Thursday, April 28, 2011

Washington state to bar insurer from writing new coverage

(Updated -- see note at bottom of this post.)

Washington State Insurance Commissioner Mike Kreidler has issued an order barring Ability Insurance Company, of Omaha, Neb., from writing new policies in Washington for the next six months.

The order, issued Wednesday, takes effect in 10 days.

The order stems from the company’s failure to honor long-term care coverage that lapsed after a senior citizen with dementia failed to make her payments. In such situations, state law allows a consumer to reinstate coverage within five months of the policy’s lapse.

“Situations like this are exactly why we have this law,” said Kreidler. “It protects people who, through no fault of their own, have lost the ability to keep up with their financial records.”

The suspension does not affect the company’s duties under current policies. The company can also continue to renew existing policies.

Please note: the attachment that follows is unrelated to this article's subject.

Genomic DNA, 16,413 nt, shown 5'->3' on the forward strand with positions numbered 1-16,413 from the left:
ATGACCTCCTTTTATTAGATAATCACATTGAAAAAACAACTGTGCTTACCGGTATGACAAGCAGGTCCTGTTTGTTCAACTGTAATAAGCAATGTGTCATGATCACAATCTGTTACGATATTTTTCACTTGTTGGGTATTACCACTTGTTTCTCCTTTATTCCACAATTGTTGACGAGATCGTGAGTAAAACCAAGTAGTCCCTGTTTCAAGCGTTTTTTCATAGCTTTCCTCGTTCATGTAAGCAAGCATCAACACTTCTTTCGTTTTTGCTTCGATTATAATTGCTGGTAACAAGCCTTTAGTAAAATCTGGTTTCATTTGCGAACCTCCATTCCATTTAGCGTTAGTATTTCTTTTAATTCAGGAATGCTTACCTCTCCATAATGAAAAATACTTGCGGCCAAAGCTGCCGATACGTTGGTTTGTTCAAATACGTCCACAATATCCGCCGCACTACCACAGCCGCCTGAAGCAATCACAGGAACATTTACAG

In this case, the company on March 20, 2009 sent the woman a notice of non-payment, warning that her policy would lapse unless paid within the next 35 days.

When her daughter called the company about a claim on Aug. 4, 2009 – well within the five-month period – the company failed to tell her that the policy had lapsed. The daughter didn’t learn of the lapsed policy until she checked her mother’s mail in September. This was still well within the five-month period.

Nonetheless, the company refused to reinstate the coverage. It contended that the five-month window started the day the premium was due, not at the end of the 35-day period mentioned in its March 20 letter.